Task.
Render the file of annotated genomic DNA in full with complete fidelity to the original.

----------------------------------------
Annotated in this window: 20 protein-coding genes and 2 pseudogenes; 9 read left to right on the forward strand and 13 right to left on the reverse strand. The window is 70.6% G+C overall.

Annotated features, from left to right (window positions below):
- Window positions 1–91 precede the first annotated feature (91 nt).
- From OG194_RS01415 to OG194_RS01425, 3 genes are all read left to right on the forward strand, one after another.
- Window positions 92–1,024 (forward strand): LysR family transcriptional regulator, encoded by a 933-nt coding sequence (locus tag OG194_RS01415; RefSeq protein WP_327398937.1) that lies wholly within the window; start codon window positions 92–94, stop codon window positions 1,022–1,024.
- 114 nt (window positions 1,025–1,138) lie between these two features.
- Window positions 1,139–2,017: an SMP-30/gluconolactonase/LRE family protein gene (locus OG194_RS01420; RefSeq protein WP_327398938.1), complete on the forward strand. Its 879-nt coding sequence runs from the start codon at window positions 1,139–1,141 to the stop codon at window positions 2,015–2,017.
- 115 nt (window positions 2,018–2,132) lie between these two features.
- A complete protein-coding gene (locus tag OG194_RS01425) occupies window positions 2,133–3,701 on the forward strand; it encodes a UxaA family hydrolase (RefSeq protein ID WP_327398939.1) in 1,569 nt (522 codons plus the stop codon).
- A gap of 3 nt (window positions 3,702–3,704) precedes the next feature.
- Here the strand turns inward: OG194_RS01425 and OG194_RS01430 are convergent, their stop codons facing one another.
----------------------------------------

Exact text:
Annotated in this window: 20 protein-coding genes and 2 pseudogenes; 9 read left to right on the forward strand and 13 right to left on the reverse strand. The window is 70.6% G+C overall.

Annotated features, from left to right (window positions below):
- Window positions 1–91 precede the first annotated feature (91 nt).
- From OG194_RS01415 to OG194_RS01425, 3 genes are all read left to right on the forward strand, one after another.
- Window positions 92–1,024 (forward strand): LysR family transcriptional regulator, encoded by a 933-nt coding sequence (locus tag OG194_RS01415; RefSeq protein WP_327398937.1) that lies wholly within the window; start codon window positions 92–94, stop codon window positions 1,022–1,024.
- 114 nt (window positions 1,025–1,138) lie between these two features.
- Window positions 1,139–2,017: an SMP-30/gluconolactonase/LRE family protein gene (locus OG194_RS01420; RefSeq protein WP_327398938.1), complete on the forward strand. Its 879-nt coding sequence runs from the start codon at window positions 1,139–1,141 to the stop codon at window positions 2,015–2,017.
- 115 nt (window positions 2,018–2,132) lie between these two features.
- A complete protein-coding gene (locus tag OG194_RS01425) occupies window positions 2,133–3,701 on the forward strand; it encodes a UxaA family hydrolase (RefSeq protein ID WP_327398939.1) in 1,569 nt (522 codons plus the stop codon).
- A gap of 3 nt (window positions 3,702–3,704) precedes the next feature.
- Here the strand turns inward: OG194_RS01425 and OG194_RS01430 are convergent, their stop codons facing one another.